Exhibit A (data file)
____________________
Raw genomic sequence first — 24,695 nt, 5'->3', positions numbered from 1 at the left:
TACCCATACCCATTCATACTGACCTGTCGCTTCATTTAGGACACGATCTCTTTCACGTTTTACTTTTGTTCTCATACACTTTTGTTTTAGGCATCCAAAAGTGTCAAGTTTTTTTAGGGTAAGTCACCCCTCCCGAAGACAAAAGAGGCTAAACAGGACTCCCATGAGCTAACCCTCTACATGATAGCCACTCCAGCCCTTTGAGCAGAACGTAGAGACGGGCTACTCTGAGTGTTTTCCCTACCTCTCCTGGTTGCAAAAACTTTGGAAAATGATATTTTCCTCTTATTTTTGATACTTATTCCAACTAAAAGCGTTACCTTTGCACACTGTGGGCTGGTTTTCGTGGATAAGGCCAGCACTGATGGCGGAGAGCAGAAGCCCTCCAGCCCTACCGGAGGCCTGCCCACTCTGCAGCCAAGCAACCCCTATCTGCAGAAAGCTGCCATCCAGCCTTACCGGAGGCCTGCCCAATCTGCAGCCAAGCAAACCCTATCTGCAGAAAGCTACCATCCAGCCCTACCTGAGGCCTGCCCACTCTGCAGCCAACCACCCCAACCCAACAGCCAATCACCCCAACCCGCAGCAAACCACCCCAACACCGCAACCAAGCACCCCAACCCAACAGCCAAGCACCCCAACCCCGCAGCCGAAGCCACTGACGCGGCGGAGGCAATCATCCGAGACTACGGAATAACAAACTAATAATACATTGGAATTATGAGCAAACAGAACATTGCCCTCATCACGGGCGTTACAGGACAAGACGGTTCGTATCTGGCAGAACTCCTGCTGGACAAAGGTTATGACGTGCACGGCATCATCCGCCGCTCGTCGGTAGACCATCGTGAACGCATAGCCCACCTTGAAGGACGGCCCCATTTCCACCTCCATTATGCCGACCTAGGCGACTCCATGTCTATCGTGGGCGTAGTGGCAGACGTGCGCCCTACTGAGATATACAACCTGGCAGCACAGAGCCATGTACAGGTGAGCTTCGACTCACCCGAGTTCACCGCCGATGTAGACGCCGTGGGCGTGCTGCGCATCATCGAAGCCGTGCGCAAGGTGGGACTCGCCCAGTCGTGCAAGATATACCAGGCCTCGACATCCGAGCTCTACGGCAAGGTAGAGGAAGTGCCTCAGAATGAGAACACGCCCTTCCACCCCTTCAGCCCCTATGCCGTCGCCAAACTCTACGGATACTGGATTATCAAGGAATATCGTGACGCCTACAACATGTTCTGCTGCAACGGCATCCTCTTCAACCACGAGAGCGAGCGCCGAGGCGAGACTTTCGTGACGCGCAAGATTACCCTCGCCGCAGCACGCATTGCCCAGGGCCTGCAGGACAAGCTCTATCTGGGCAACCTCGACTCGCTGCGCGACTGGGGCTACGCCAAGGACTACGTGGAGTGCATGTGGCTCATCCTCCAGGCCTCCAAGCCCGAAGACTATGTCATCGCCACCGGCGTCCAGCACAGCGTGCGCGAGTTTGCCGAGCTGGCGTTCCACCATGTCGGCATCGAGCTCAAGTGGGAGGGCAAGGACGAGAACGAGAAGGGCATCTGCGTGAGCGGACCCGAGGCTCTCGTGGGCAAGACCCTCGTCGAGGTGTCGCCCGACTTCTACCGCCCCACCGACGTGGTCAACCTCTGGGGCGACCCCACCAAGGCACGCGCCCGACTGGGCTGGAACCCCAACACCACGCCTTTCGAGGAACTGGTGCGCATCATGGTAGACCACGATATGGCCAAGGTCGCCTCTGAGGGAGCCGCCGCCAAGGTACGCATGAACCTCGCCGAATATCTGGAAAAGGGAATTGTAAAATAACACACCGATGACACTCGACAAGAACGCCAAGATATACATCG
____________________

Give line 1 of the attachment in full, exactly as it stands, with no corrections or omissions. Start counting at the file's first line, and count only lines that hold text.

Raw genomic sequence first — 24,695 nt, 5'->3', positions numbered from 1 at the left: